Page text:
In recent times, novels that have been set in either of the World Wars have merely used elements of the conflict as a backdrop to melodrama. If you read Birdsong after reading Goshawk Squadron, then Sebastian Faulks’ efforts are revealed as a genteel middle-class soap opera that pays only lip service to military history.
‘I’m pretty good at what one critic described as “putting people in the cockpit”,’ said Robinson.
‘So you feel you know what it’s like up there and it’s complicated, it’s difficult, it’s dangerous and yet it’s hugely exciting and you can do things up there that nobody could dream of. I research that very, very closely but I don’t put a lot of process and procedure in the books because people get fed up with it pretty quickly – but it informs the story. Secondly, the jokes are not bad!’
In fact, the rich vein of humour that runs through all of the books is often riotous. In Robinson’s version of events, the pity of war is something that we the readers experience through the author’s voice or characters like the outspoken intelligence officer ‘Skull’ Skelton who appears in every one of his World War 2 books – usually before getting the ‘chop’ and being sent to some backwater or other as penance.
The airmen seldom, if ever, take time for a wistful glance or mournful sigh – they’re too busy living and dying. Gravitas, pity and sorrow are what we bestow upon wars long after the event, like a hushed BBC commentary on Remembrance Sunday.
‘It’s a point I try to make that, for these young men, being given the most amazing machinery of their times and the means to shoot things down and blow things up – it was bloody good fun!’ Robinson chuckled. Over the years some veterans have complained that he has not done their legacy any favours – but on balance many more have found the ebullience of his fighting men to be right on the money.
‘I was talking to a D-Day veteran once, and he was complaining that we make such a fuss about that landing when there were others before it that never get a mention,’ Robinson recalled.
‘He said: “I remember when we were going into Sicily, and we were in the landing craft, and the Lieutenant stood up in front of us and he said that it was going to be rough stuff that we were going into and it may well be that half of the men in that boat would not be coming back.” And this chap said that he looked around at the bloke next to him and he thought: you poor bastard!’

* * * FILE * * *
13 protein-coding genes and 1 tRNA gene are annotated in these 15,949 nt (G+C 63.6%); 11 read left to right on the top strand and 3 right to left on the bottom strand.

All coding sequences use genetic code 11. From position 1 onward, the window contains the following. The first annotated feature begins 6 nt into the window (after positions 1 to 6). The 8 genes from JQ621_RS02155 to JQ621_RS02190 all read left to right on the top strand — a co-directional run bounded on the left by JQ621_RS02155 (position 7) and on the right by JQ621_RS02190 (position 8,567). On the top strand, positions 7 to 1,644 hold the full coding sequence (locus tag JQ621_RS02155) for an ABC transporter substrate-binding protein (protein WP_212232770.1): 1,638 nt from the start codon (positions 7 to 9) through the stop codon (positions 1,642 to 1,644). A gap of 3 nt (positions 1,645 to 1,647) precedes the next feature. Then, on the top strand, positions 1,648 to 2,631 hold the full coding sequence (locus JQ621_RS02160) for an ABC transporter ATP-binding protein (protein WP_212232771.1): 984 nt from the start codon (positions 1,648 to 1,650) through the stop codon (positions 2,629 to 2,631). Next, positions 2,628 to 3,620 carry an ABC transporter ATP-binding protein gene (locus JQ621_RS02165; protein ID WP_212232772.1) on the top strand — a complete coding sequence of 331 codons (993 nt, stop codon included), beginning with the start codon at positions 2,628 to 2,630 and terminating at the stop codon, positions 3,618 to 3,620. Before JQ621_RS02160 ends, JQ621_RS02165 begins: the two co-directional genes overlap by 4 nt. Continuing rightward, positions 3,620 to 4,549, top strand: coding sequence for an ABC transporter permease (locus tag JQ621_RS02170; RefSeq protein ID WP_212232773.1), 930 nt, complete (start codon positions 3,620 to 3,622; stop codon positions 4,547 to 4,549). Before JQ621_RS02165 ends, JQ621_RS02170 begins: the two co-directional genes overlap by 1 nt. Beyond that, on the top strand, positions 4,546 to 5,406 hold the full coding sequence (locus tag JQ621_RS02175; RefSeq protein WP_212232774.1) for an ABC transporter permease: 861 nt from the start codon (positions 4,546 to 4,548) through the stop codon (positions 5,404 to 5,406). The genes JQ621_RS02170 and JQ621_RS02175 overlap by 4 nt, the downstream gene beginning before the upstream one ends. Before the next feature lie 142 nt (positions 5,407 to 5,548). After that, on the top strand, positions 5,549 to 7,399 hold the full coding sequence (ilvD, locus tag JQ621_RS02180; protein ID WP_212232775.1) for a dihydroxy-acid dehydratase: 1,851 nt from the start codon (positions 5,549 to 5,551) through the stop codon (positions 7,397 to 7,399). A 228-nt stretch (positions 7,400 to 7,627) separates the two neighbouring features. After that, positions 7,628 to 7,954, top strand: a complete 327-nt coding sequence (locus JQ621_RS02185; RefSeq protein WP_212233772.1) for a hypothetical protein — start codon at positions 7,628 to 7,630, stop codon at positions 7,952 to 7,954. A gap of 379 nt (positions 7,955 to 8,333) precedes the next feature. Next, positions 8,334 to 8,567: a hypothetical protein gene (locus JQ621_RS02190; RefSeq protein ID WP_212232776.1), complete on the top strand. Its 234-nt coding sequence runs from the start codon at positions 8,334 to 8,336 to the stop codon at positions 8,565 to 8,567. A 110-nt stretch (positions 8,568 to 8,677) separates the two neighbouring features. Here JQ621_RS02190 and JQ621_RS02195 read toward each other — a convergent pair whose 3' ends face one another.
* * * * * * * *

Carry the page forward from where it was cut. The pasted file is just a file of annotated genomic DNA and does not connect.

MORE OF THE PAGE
In recent years, Robinson has produced two non-fiction books that tackle big issues in popular military history. First came Invasion, 1940 which looks at whether or not Britain was in fact under imminent threat of German occupation during the Battle of Britain. In Why 1914?, Robinson’s gimlet eye for history was turned upon the circumstances and misadventures that fuelled Europe’s descent into the First World War.
These books, together with his authoritative works on Rugby Union, books about his beloved Bristol, a series of spy stories and even an American novel, all delight the Robinson faithful. But it is the stories of airmen that have come to define his oeuvre – all of which stem from the writing of Goshawk Squadron.
‘We were on our uppers but I guess it’s part of being young and having lots of energy – I had a lot of energy in those days. And a fair bit of anger at the world in general,’ Robinson said.
‘I wrote it – according to my wife, who remembers it far more vividly than I do, I’m sure –not so much in a fit of rage but in a fit of defiance. I had already wasted four years writing stuff which nobody wanted to publish. So I said to myself – and I think I said to her too – “well, I don’t give a shit. I’ll write it for me and if somebody else wants to publish it then that’s good luck!” …that’s what I should have done in the first place!’
Although now in his eighties, Robinson remains a cheerfully restless author. The shelves of high street bookshops are groaning under the weight of newer and lesser war novels, while the maestro’s most recent works are mostly self-published and sold directly to his followers. Such is the case with his latest novel, Holy $moke, which came out last year and follows a mismatched group of intelligence men into Rome and the chaos that reigned after Mussolini’s fall.
One cannot help but feel that a return to the screen is long overdue. It’s 30 years this year since Piece of Cake was broadcast as a six-hour miniseries by ITV but it remains utterly fresh and vital, thanks in no small part to the source material. Sir Peter Jackson has built an entire air force of 1914-18 machinery – not to mention a hangar full of Lancasters – and has yet to find a suitable vehicle for any of them. He need hardly look further than Bristol for inspiration.
All of Robinson’s books can be ordered directly from the man himself by visiting www.derekrobinson.info and this is to be heartily recommended. As for the S&G, our time of chuntering about old aeroplanes and good books, with accompanying tea and doughnuts, will long be remembered. Because sometimes meeting your heroes is very well worth it.